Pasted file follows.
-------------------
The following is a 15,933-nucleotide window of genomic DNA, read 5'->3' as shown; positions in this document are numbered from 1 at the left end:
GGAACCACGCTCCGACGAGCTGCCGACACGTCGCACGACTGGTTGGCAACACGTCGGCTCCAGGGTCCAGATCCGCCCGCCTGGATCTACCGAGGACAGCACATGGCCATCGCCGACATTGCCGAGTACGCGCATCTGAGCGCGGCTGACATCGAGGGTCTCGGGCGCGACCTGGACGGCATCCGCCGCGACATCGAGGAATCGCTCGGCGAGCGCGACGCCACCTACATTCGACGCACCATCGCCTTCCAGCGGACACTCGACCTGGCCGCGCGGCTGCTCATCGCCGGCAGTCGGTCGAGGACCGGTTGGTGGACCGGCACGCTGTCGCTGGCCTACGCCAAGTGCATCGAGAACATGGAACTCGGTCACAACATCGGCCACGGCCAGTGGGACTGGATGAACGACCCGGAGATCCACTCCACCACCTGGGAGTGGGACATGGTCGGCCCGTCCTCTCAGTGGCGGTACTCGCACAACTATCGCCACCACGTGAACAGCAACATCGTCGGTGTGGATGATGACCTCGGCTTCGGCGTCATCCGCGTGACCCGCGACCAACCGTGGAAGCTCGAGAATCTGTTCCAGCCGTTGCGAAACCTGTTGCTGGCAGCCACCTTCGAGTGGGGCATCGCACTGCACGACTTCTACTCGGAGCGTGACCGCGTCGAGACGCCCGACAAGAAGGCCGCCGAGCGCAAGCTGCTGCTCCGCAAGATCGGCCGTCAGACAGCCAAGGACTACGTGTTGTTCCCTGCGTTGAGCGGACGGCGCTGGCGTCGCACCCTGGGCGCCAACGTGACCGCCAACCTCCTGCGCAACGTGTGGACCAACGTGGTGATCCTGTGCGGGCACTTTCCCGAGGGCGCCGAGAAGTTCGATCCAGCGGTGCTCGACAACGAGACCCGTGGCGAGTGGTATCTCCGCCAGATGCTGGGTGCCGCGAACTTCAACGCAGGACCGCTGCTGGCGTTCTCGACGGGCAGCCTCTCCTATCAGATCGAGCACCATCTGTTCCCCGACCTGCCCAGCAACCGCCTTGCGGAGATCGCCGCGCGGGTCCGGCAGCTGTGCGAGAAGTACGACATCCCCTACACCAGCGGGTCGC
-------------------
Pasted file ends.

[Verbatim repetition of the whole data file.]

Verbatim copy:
The following is a 15,933-nucleotide window of genomic DNA, read 5'->3' as shown; positions in this document are numbered from 1 at the left end:
GGAACCACGCTCCGACGAGCTGCCGACACGTCGCACGACTGGTTGGCAACACGTCGGCTCCAGGGTCCAGATCCGCCCGCCTGGATCTACCGAGGACAGCACATGGCCATCGCCGACATTGCCGAGTACGCGCATCTGAGCGCGGCTGACATCGAGGGTCTCGGGCGCGACCTGGACGGCATCCGCCGCGACATCGAGGAATCGCTCGGCGAGCGCGACGCCACCTACATTCGACGCACCATCGCCTTCCAGCGGACACTCGACCTGGCCGCGCGGCTGCTCATCGCCGGCAGTCGGTCGAGGACCGGTTGGTGGACCGGCACGCTGTCGCTGGCCTACGCCAAGTGCATCGAGAACATGGAACTCGGTCACAACATCGGCCACGGCCAGTGGGACTGGATGAACGACCCGGAGATCCACTCCACCACCTGGGAGTGGGACATGGTCGGCCCGTCCTCTCAGTGGCGGTACTCGCACAACTATCGCCACCACGTGAACAGCAACATCGTCGGTGTGGATGATGACCTCGGCTTCGGCGTCATCCGCGTGACCCGCGACCAACCGTGGAAGCTCGAGAATCTGTTCCAGCCGTTGCGAAACCTGTTGCTGGCAGCCACCTTCGAGTGGGGCATCGCACTGCACGACTTCTACTCGGAGCGTGACCGCGTCGAGACGCCCGACAAGAAGGCCGCCGAGCGCAAGCTGCTGCTCCGCAAGATCGGCCGTCAGACAGCCAAGGACTACGTGTTGTTCCCTGCGTTGAGCGGACGGCGCTGGCGTCGCACCCTGGGCGCCAACGTGACCGCCAACCTCCTGCGCAACGTGTGGACCAACGTGGTGATCCTGTGCGGGCACTTTCCCGAGGGCGCCGAGAAGTTCGATCCAGCGGTGCTCGACAACGAGACCCGTGGCGAGTGGTATCTCCGCCAGATGCTGGGTGCCGCGAACTTCAACGCAGGACCGCTGCTGGCGTTCTCGACGGGCAGCCTCTCCTATCAGATCGAGCACCATCTGTTCCCCGACCTGCCCAGCAACCGCCTTGCGGAGATCGCCGCGCGGGTCCGGCAGCTGTGCGAGAAGTACGACATCCCCTACACCAGCGGGTCGC